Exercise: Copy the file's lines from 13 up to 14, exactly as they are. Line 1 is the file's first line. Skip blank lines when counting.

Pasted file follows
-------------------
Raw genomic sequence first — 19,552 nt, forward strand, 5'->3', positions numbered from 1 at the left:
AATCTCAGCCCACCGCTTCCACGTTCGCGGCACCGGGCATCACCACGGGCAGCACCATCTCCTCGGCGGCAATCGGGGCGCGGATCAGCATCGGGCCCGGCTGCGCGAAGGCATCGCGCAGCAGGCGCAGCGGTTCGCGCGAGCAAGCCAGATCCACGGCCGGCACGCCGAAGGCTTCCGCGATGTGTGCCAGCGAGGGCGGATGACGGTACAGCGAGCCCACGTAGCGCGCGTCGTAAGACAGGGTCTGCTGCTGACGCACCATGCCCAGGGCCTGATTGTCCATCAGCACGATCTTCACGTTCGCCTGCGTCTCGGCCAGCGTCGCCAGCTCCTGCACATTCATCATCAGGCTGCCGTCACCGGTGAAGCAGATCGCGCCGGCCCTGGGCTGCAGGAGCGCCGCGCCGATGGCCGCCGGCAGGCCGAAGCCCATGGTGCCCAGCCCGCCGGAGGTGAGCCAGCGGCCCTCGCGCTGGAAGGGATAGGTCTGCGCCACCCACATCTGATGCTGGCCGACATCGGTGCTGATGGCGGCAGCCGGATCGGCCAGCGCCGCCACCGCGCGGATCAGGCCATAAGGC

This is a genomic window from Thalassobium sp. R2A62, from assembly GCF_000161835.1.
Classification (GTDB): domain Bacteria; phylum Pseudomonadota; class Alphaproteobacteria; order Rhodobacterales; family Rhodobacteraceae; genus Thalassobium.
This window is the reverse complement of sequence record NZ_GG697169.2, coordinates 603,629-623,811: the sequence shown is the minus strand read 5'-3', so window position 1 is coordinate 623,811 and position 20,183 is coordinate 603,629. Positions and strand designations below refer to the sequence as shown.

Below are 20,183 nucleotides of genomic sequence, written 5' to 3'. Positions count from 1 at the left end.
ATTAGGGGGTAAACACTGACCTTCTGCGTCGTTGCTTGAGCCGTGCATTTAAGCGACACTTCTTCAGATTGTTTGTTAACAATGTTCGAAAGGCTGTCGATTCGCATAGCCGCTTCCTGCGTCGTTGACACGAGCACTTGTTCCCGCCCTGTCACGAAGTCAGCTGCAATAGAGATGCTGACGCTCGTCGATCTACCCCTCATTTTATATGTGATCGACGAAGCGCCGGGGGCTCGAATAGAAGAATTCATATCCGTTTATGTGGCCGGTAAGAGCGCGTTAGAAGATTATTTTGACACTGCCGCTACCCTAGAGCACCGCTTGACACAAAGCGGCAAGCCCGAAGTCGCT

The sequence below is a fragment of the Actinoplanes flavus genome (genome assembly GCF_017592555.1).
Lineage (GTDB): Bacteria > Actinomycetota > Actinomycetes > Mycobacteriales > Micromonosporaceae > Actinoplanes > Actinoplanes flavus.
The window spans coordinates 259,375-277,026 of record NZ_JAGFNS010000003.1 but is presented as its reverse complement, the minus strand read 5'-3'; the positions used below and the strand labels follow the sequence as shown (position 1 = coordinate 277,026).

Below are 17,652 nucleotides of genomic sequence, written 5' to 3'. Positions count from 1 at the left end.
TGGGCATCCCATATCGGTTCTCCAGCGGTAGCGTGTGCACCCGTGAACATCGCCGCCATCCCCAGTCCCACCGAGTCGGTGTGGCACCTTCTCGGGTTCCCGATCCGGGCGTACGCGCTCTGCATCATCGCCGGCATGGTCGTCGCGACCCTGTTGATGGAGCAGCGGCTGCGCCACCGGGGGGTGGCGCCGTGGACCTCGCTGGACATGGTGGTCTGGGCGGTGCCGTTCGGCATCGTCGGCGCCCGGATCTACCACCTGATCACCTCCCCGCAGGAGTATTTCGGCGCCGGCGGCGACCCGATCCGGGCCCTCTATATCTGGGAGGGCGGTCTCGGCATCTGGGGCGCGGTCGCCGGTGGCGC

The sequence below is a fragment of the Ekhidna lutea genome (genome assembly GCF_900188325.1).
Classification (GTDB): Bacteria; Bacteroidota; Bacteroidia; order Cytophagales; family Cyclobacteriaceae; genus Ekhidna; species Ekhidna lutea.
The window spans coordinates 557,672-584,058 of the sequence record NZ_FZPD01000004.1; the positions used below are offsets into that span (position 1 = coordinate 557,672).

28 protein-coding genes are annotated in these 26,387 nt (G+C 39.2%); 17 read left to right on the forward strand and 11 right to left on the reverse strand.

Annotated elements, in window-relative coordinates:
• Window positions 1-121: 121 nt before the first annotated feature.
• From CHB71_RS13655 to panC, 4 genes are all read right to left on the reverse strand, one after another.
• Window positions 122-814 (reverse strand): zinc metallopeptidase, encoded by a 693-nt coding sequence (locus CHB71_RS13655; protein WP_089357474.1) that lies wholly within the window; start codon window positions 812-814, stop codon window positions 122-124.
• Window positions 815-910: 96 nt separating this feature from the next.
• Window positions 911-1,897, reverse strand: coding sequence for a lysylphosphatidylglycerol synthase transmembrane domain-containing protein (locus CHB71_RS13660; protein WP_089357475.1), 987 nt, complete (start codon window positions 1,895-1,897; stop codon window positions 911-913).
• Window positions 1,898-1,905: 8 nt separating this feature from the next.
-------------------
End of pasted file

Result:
The sequence below is a fragment of the Ekhidna lutea genome (genome assembly GCF_900188325.1).
Classification (GTDB): Bacteria; Bacteroidota; Bacteroidia; order Cytophagales; family Cyclobacteriaceae; genus Ekhidna; species Ekhidna lutea.